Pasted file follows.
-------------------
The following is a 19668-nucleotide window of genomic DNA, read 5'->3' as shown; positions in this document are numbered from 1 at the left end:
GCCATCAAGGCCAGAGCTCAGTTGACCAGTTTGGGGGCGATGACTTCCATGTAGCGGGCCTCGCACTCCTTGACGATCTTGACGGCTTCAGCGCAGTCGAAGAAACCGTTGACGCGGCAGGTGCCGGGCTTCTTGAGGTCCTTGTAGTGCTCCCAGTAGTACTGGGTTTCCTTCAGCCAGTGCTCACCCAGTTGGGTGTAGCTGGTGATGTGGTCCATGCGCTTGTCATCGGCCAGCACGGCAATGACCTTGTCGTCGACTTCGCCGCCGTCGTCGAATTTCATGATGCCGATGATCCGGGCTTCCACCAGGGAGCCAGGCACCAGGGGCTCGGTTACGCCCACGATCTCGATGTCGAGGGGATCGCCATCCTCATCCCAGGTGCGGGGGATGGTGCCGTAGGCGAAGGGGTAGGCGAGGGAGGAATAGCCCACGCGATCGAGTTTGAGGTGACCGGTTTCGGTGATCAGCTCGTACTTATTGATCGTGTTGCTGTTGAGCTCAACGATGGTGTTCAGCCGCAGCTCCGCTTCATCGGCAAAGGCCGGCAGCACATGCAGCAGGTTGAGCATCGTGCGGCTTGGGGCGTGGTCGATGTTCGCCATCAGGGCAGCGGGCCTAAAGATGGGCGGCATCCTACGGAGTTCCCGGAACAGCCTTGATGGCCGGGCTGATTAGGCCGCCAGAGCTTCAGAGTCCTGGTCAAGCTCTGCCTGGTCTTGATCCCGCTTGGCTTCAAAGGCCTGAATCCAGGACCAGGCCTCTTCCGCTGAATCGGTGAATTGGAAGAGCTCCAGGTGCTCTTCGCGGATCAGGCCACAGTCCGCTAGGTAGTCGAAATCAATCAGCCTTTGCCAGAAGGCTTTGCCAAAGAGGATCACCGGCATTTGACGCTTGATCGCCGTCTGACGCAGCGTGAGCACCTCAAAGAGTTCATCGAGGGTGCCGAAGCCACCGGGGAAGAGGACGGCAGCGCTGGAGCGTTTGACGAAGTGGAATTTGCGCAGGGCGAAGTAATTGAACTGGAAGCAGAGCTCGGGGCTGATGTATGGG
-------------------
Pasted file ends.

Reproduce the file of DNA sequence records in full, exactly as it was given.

The following is a 19668-nucleotide window of genomic DNA, read 5'->3' as shown; positions in this document are numbered from 1 at the left end:
GCCATCAAGGCCAGAGCTCAGTTGACCAGTTTGGGGGCGATGACTTCCATGTAGCGGGCCTCGCACTCCTTGACGATCTTGACGGCTTCAGCGCAGTCGAAGAAACCGTTGACGCGGCAGGTGCCGGGCTTCTTGAGGTCCTTGTAGTGCTCCCAGTAGTACTGGGTTTCCTTCAGCCAGTGCTCACCCAGTTGGGTGTAGCTGGTGATGTGGTCCATGCGCTTGTCATCGGCCAGCACGGCAATGACCTTGTCGTCGACTTCGCCGCCGTCGTCGAATTTCATGATGCCGATGATCCGGGCTTCCACCAGGGAGCCAGGCACCAGGGGCTCGGTTACGCCCACGATCTCGATGTCGAGGGGATCGCCATCCTCATCCCAGGTGCGGGGGATGGTGCCGTAGGCGAAGGGGTAGGCGAGGGAGGAATAGCCCACGCGATCGAGTTTGAGGTGACCGGTTTCGGTGATCAGCTCGTACTTATTGATCGTGTTGCTGTTGAGCTCAACGATGGTGTTCAGCCGCAGCTCCGCTTCATCGGCAAAGGCCGGCAGCACATGCAGCAGGTTGAGCATCGTGCGGCTTGGGGCGTGGTCGATGTTCGCCATCAGGGCAGCGGGCCTAAAGATGGGCGGCATCCTACGGAGTTCCCGGAACAGCCTTGATGGCCGGGCTGATTAGGCCGCCAGAGCTTCAGAGTCCTGGTCAAGCTCTGCCTGGTCTTGATCCCGCTTGGCTTCAAAGGCCTGAATCCAGGACCAGGCCTCTTCCGCTGAATCGGTGAATTGGAAGAGCTCCAGGTGCTCTTCGCGGATCAGGCCACAGTCCGCTAGGTAGTCGAAATCAATCAGCCTTTGCCAGAAGGCTTTGCCAAAGAGGATCACCGGCATTTGACGCTTGATCGCCGTCTGACGCAGCGTGAGCACCTCAAAGAGTTCATCGAGGGTGCCGAAGCCACCGGGGAAGAGGACGGCAGCGCTGGAGCGTTTGACGAAGTGGAATTTGCGCAGGGCGAAGTAATTGAACTGGAAGCAGAGCTCGGGGCTGATGTATGGG